Paula Deen uses the N-Word - gets sued - right or worng?

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posted on Jun, 24 2013 @ 01:25 PM
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reply to post by luciddream

So how is this going to stop? both sides seem adamant.

How about this? We judge people on their actions instead of a word?

Did Paula Deen refuse to hire someone or fire someone because of skin color (not just black skin color)? If so, she should be sued!

Did Paula Deen do something that harmed someone, financially or emotionally, because of their skin color? If so, she should be sued!

Did Paula Deen say something someone didn't like? Tough patooties, grow a hide.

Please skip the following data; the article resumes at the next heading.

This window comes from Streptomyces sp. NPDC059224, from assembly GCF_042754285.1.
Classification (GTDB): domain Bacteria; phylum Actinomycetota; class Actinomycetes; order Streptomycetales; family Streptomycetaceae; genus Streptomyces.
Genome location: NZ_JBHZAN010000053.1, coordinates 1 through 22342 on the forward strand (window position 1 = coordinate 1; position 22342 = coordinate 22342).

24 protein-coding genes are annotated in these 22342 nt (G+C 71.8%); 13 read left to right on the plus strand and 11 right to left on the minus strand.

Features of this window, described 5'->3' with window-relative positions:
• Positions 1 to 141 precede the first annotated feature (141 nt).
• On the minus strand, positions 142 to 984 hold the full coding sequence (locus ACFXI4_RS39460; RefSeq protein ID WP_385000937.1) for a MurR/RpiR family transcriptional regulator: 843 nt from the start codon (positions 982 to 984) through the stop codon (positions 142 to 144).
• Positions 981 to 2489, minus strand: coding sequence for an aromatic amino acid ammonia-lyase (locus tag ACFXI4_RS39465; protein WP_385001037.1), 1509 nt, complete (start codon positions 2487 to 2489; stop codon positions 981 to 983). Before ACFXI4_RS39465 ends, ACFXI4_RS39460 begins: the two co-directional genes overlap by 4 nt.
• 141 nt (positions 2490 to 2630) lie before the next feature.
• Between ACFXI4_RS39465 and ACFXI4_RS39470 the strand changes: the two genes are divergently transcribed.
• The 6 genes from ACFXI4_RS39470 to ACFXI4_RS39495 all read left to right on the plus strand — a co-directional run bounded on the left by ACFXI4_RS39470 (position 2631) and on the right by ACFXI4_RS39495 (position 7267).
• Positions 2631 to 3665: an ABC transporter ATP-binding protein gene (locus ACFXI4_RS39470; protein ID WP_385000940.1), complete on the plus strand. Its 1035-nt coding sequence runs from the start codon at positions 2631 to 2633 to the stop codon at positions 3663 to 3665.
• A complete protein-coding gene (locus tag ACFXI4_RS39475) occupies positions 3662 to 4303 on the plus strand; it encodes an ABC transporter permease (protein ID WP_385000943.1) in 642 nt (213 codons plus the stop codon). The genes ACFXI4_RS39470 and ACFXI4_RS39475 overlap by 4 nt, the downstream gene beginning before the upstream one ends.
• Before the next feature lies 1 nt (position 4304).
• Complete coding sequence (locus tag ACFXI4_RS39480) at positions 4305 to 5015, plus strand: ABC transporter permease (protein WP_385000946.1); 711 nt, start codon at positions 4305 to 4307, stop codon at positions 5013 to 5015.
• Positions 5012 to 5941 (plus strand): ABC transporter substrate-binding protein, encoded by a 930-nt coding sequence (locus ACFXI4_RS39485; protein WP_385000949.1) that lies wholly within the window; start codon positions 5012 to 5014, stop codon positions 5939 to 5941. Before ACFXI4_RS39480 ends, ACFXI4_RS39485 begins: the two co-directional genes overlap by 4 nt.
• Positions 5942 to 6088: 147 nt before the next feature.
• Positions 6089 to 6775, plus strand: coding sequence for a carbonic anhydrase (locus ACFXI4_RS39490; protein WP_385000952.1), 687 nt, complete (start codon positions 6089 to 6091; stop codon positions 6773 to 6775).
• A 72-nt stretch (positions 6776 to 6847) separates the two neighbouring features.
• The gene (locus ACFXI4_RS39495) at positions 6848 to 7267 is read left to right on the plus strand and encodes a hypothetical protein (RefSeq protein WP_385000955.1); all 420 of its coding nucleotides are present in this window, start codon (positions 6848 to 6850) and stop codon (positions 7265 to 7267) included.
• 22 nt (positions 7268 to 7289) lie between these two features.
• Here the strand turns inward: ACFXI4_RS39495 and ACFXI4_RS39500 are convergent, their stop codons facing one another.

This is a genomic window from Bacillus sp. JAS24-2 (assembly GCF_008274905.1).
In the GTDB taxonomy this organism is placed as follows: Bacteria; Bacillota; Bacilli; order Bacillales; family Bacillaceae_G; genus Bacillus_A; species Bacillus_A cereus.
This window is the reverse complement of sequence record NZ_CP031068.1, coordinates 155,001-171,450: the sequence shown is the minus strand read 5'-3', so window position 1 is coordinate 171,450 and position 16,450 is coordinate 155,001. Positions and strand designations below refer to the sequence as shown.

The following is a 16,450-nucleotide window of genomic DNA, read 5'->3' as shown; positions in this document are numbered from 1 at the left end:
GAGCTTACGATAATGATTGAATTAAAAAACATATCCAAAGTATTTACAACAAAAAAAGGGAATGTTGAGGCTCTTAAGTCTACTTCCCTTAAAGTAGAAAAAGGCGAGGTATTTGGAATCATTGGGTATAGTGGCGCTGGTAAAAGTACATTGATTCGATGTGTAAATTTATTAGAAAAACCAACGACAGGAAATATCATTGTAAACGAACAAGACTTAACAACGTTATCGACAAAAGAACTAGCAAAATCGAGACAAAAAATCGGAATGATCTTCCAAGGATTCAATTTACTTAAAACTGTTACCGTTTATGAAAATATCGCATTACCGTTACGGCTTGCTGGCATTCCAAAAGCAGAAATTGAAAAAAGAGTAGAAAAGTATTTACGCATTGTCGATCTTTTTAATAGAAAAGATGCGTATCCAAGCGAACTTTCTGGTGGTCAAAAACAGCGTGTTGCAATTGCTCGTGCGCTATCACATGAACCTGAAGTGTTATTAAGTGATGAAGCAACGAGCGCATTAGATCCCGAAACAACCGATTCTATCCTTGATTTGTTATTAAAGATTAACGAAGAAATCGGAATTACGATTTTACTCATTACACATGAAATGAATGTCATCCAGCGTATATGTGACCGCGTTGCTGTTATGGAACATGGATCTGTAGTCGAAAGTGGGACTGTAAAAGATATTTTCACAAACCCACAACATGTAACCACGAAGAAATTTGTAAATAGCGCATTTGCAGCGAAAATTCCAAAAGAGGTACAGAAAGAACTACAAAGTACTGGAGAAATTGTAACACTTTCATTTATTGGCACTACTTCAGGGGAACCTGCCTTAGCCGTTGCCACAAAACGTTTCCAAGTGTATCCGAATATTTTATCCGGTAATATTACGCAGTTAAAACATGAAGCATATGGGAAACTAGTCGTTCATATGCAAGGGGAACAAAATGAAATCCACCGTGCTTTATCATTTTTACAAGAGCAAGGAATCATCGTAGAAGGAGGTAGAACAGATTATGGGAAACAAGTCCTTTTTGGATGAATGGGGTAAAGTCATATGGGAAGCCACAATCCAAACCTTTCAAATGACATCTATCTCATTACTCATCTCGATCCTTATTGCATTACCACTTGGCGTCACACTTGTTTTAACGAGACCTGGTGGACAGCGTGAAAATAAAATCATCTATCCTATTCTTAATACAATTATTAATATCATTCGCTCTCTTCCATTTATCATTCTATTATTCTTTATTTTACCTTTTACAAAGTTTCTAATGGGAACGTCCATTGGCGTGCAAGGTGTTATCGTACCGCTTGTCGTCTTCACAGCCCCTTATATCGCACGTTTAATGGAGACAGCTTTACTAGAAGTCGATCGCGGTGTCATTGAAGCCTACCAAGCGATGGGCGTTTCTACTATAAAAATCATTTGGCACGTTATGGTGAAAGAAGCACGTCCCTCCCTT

I have vehemently disagreed with the very concepts of "hate speech" and "hate crime" ever since I first heard them. Freedom of speech is a right enumerated clearly in the U.S. Constitution, and one of the rights we (supposedly) hold precious. It is the very reason this site exists, and the reason you and I can post here. Crime is crime and should be prosecuted regardless of some silly attempt to find out if hatred (an emotion that is experienced inside one's mind and cannot be definitely determined outside of that mind) was involved. Both are ludicrous examples of an attempt to control thought. Do you really think we need less freedom of thought?

We have to restrict action, but we do not have to restrict speech.

TheRedneck




posted on Jun, 24 2013 @ 01:26 PM
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Originally posted by Astrocyte
I'm in the middle of reading Catch 22. The word Nigger comes around again and again. I read a line to my brother, repeating the word: does that make me a racist?


Sadly since the book was written in times where it was okay to use, it would not really make you a racist.